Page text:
This article was previously published under Q197800
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BUG #: 52979 (SQLBUG_70)
In some cases, execution times for repetitive cursor activity on very smallresult sets in SQL Server 7.0 may be higher than in SQL Server 6.x.
The overhead of cursor operations on small result sets may be larger in SQLServer 7.0 than in SQL Server 6.x, due to query compilation times and the method used to create and manipulate the internal worktables used by the cursors. By default, cursor queries are not eligible for auto-parameterization, so each execution of a cursor opened on an ad-hoc query must incur the costs compiling the query. For additional information about cursor worktables, please see the following article in the Microsoft Knowledge Base:
168678 INF: Understanding Worktables Used by Server Side Cursors
To work around this problem, use SQLPrepare, sp_sqlexecute, or create a stored procedure for the query the cursor is being opened on. This will eliminate the compilation time for subsequent executions of the cursor and may increase performance. Please note that when using SQLPrepare, SQL Server 7.0 supports the prepare execute model directly, while SQL Server 6.x uses temporary stored procedures. For more information, see the "Preparing SQL Statements" and "Prepared Execution" topics in the SQL Server 7.0 Books Online.
From a design standpoint, if an application is repetitively opening, fetching, and closing cursors based on small result sets, consider the following:
Does this operation need a cursor?
In general, if an operation can be performed with a simple, set-based query, performance will be faster than using cursors. This is true regardless of the relative speeds of cursor operations in SQL Server 7.0 and SQL Server 6.x.
Can a client-side cursor be used?
Default result sets (client-side cursors, firehouse cursors) do not use a server-based cursor. All that is sent to SQL Server is the query the cursor is opened on, and SQL Server returns the rows to the client for buffering. This is very efficient because there is only one round trip from the client to the server and back. This will be faster than server-side cursors for small result sets in both SQL Server 6.x and SQL Server 7.0.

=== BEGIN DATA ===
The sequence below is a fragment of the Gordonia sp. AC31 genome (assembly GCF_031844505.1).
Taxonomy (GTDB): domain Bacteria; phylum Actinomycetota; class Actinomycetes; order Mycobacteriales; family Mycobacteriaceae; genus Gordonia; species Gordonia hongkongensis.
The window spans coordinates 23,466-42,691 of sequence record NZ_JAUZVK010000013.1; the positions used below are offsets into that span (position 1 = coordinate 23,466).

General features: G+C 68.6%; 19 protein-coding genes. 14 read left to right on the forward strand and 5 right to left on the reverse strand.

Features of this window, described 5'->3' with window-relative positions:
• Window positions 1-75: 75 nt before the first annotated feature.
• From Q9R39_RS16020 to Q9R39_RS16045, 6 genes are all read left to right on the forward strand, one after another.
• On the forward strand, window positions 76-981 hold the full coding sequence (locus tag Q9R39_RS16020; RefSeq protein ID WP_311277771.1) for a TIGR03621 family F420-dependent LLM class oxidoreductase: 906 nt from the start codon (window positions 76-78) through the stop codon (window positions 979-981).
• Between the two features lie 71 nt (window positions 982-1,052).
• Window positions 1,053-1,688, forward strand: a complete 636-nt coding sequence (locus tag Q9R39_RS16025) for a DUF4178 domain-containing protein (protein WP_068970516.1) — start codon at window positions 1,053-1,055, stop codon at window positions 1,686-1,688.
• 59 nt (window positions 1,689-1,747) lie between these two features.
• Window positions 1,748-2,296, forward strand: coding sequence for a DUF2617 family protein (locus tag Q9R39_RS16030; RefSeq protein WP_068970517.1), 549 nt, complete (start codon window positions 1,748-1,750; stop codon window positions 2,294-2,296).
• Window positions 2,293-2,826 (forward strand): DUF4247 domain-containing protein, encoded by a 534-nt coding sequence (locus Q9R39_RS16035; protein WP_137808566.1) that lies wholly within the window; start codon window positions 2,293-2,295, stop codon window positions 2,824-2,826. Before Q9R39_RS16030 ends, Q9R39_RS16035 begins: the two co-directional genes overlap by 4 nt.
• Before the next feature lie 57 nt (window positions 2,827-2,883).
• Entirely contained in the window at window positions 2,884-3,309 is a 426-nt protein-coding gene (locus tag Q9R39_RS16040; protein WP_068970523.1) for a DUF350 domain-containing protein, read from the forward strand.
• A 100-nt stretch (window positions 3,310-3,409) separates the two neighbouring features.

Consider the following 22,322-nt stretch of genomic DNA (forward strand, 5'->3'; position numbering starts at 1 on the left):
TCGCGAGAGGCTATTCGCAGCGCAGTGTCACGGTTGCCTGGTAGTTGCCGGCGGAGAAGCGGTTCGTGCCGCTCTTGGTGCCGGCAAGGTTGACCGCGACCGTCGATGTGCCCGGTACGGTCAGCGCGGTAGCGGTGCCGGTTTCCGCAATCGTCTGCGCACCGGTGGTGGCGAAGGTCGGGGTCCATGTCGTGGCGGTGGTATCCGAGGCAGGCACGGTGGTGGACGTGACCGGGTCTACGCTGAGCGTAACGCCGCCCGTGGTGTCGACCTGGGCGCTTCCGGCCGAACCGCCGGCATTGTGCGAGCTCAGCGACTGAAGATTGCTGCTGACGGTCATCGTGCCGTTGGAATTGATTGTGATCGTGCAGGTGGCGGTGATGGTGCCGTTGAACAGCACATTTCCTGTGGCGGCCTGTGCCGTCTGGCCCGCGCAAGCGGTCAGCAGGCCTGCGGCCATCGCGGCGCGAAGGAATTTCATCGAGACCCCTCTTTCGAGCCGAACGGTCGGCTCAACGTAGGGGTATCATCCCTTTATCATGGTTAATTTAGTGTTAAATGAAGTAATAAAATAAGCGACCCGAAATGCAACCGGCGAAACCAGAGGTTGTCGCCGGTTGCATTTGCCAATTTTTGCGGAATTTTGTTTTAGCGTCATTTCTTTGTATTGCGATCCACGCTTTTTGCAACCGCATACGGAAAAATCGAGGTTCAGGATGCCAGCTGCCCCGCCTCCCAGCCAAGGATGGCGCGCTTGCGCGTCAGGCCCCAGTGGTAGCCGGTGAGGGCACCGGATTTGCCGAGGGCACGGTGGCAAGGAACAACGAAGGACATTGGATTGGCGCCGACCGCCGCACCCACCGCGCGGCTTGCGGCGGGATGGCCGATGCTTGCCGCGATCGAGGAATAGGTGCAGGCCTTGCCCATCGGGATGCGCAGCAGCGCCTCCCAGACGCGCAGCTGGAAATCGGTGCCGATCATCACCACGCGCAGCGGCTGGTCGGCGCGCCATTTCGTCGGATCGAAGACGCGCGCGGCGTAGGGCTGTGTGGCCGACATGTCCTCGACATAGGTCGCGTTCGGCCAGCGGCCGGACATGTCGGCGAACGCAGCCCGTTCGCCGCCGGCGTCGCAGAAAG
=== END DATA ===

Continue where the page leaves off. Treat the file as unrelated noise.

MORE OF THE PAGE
Would a fast forward-only cursor be helpful?
One of the limitations of the default result set is that you may only have one active statement per connection. If you need multiple active statements, you will need to use server-side cursors. SQL Server 7.0 introduced a new type of server-side cursor called "fast forward-only." With the autofetch option set, fast forward-only cursors can be used to retrieve small result sets in one round trip to the server, similar to the default result set. Because fast forward-only cursors are server-based, you can have multiple active statements open per connection.
For more information on SQL Server fast forward-only cursors, see SQL Server 7.0 Books Online.
Microsoft has confirmed this to be a problem in SQL Server 6.5. This problem has been corrected in U.S. Service Pack for Microsoft SQL Server 6.5. For information about how to download and install the latest SQL Server Service Pack, see the following Microsoft Web site:
For more information, contact your primary support provider.
Microsoft has confirmed this to be a problem in SQL Server 7.0. This problem has been corrected in U.S. Service Pack 1 for Microsoft SQL Server 7.0. For information about how to download and install the latest SQL Server Service Pack, see the following Microsoft Web site: